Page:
Full of pleasant expectations, Adriana dressed herself in the sunshine, and came downstairs in an unusually merry mood. Miss Alida looked curiously at her. “How fond she is of Harry!” she thought, “and he is not worthy of her.” But worthy or unworthy, it was evident that Adriana was watching 175 for and expecting her lover. “It is so unreasonable of me,” she said to her cousin, “for I told Harry last night that I should not leave the house to-day. He wanted me to drive with him, and I said, ‘No.’ My last drive with him was so happy I feared to spoil its memory. One never knows what might occur to do so – a shower, a cold wind, a bit of temper, or a tight shoe, or something, anything, for which neither of us would be responsible.”
“To be sure!” answered Miss Alida, vaguely. She had a feeling that Adriana had a feeling, and that there was an unacknowledged presentiment between them. So they drove, and drove, and Adriana’s high spirits suddenly left her. Miss Alida also became quiet, and the hour grew monotonous and chilly and gray, and as the best carriages were leaving the drive she gave the order to return home.
They were nearing the Plaza when Miss Alida directed Adriana’s attention to an approaching carriage. It was in a glow of color, and as it drew nearer the colors became robes and wraps of gorgeous shades, and reclining among them was a certain well-known operatic divinity. Harry was with her. His eyes were looking into her eyes, and his whole being was absorbed in the intoxicating sensuous loveliness of his companion. He never saw Adriana. She looked directly at her recreant lover, and he never saw her. There was no need for words. The event was too positive and too flagrant to admit of doubt or palliation.
“To-morrow I shall go to Woodsome,” said Adriana, as they stood a moment in the hall; “to-night, dear cousin, make an excuse for me, if you please.”
But Miss Alida followed Adriana to her room and 176 answered: “Make an excuse for you! Nonsense! See Harry, and tell him what you saw. I hate those sulky quarrels where people ‘think it best to say nothing.’”
“How can I tell him?”
“The plainest way is the easiest way. Tell him you saw him driving in the Park, and ask him very sweetly whom he was driving with. If he tells a lie – ”
“I will not tempt him to lie. What could he do else?”
“I would humble him to my very feet.”
“Then I might as well say, ‘Farewell forever,’ for a man at my feet could never be my lover and husband. Oh, cousin, I must say ‘farewell’ in any case. I am so wretched! so wretched!”
“Poor girl! I have always told you not to put your trust in a broken reed – alias man. You did so, and you have got a wound for your pains. But, Yanna, my dear, what is now the good of crying for the moon; that is, for a man who is not a broken reed? I advise you to see Harry.”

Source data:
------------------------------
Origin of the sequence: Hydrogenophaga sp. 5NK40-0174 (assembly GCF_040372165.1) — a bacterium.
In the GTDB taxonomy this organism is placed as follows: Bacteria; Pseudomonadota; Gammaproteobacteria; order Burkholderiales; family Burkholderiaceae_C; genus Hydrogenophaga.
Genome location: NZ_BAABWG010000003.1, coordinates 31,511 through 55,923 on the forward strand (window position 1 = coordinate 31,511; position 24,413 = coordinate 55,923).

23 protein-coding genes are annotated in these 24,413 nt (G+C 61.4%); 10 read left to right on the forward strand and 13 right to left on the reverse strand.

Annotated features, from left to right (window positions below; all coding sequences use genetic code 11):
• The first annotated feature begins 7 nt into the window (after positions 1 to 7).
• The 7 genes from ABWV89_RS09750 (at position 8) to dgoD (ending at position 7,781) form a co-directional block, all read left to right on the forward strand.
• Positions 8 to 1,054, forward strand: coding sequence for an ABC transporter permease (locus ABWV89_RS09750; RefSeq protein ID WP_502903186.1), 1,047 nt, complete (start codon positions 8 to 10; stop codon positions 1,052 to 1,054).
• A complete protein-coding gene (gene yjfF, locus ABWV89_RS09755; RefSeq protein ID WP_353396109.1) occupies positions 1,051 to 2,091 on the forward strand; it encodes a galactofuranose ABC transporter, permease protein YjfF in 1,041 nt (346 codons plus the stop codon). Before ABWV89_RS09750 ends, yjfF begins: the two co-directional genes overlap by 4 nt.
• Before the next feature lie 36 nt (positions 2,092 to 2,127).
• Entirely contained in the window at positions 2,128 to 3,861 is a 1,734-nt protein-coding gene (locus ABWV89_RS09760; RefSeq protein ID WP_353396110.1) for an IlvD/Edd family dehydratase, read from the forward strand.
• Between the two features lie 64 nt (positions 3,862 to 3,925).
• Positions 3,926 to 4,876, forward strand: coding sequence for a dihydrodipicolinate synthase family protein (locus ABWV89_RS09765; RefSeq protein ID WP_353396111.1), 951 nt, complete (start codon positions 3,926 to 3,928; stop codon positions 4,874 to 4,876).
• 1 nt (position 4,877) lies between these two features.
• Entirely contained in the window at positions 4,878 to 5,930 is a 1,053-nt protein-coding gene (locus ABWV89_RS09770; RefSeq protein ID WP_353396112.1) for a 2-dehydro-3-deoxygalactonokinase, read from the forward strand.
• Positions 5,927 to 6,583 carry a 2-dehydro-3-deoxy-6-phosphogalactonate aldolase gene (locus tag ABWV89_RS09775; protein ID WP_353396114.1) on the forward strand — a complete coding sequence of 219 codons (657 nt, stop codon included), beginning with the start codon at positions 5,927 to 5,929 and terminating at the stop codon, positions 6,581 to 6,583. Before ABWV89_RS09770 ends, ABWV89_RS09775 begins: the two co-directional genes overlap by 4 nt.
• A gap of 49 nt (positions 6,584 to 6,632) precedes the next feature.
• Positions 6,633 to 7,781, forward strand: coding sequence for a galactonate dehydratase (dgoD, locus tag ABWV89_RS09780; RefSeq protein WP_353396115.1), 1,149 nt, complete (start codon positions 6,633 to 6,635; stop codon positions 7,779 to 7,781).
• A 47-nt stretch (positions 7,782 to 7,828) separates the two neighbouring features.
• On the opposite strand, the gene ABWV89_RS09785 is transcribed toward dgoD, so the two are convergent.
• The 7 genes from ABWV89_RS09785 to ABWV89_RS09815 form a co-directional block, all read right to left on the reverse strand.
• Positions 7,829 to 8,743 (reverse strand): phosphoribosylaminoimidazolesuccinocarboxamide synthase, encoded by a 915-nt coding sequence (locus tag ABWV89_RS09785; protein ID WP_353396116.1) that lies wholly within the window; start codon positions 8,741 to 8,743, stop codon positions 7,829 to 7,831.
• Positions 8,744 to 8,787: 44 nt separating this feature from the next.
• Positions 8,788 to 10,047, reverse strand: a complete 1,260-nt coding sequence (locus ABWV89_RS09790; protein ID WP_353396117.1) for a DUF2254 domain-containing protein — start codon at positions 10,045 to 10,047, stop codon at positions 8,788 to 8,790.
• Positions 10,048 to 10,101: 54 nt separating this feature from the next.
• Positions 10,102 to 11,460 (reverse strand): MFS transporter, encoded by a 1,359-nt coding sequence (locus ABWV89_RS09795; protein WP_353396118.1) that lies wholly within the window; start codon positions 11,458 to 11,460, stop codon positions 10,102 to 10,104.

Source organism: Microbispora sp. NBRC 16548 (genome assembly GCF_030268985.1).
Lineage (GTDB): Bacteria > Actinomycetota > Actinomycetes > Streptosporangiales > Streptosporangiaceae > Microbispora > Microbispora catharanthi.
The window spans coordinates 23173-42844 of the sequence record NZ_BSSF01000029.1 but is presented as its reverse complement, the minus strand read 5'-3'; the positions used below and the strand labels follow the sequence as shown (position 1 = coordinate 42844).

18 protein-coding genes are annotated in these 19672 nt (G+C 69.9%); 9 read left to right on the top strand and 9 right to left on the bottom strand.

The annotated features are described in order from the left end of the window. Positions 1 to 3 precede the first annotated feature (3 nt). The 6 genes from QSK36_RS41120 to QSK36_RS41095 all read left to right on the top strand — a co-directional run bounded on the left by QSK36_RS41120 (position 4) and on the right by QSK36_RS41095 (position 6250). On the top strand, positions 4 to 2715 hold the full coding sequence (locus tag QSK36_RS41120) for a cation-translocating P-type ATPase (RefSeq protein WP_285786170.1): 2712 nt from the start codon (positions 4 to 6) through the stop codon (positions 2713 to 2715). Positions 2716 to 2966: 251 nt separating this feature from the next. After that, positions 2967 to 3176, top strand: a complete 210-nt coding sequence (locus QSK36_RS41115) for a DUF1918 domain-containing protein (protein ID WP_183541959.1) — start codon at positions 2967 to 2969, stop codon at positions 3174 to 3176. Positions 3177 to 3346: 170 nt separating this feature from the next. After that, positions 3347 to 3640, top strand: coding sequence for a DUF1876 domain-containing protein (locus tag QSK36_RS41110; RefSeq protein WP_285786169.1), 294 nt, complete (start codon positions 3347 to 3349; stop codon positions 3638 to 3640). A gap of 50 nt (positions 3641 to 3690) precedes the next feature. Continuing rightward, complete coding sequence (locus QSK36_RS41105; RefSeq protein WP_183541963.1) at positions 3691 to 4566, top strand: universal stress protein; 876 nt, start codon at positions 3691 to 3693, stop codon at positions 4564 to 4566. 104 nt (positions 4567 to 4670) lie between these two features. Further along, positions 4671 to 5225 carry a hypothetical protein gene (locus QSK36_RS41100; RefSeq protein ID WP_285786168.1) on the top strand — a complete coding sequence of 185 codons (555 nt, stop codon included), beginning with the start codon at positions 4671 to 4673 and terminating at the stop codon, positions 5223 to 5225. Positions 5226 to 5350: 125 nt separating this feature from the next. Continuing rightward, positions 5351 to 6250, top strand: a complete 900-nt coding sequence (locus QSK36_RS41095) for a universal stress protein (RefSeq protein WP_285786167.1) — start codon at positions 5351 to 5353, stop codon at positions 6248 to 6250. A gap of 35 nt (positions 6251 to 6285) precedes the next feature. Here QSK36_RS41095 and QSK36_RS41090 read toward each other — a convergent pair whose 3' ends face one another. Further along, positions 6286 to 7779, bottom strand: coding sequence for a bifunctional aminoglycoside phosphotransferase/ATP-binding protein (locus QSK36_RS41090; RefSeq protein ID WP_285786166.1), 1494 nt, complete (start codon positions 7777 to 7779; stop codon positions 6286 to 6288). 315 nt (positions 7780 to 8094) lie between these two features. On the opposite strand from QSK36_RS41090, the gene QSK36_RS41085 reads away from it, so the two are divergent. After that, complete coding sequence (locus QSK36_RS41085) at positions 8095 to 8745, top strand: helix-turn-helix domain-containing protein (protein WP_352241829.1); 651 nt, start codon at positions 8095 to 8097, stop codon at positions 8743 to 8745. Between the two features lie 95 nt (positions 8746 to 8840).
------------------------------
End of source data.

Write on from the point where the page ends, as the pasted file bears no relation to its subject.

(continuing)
“I cannot. See him for me. Please.”
“What am I to say? You know how apt I am to speak the uppermost thought.”
“You will say nothing wrong. Do not tell father anything.”
“There I think you are wrong. Cousin Peter has intuitive wisdom – woman’s wisdom, as well as man’s craft.”
“However, say nothing to-night. Make some excuse for me; for I must be alone.”
So Miss Alida left the sorrowful girl; but as she disrobed herself, she muttered: “What a miracle of ill-luck! I thought something unpleasant would come of Yanna’s high spirits – the girl was what the Scotch call 177 fey. Harry Filmer is a born fool, and a cultivated fool, and a reckless fool, and every other kind of a fool! Indeed, he is not a fool, he is the fool of the universe. Everything in his hand, and he could not hold it! I will give him a lecture to-night – if he comes to-night, which I doubt. That siren has him in a net, he will go to the opera to see her dance; he will forget Yanna, and then, to-morrow, he will talk of a headache – or an important engagement – and Yanna will despise him far more than if he told the whole truth. To-morrow, of course, for I am sure he will not come to-night; and it is Yanna’s last night in the city, too. Men take the heart out of you if you mind their goings-on.”
Miss Alida was right. Harry did not call, and Peter sat and talked with Miss Alida, worrying a little all the time about his daughter’s sickness. And he was glad when Yanna sent to ask him if he could be ready for the early train; for Peter felt that the end of the visit had come, and that no pleasure could be obtained by drawing out what was already finished. So, while it was yet very early in the morning, Peter and Yanna went away; and Yanna was unavoidably sad, and yet, in the midst of her sadness, she was conscious of that strange gratification which we may call a sense of completeness. Even to the painful events of her visit, it gave her that bitter-sweetness that all experience when they watch a lover out of sight or the last red spark die out of the gray ashes that were once love letters. One chapter of life was finished. Yes, she told herself, quite finished in some respects. She had watched Harry leave her in a way that she felt must be final. And Antony and Rose had gone to their own life. When they returned, Antony would be 178 changed, and Rose would be changed, and she also would be changed. Nothing could ever again be just as it had been.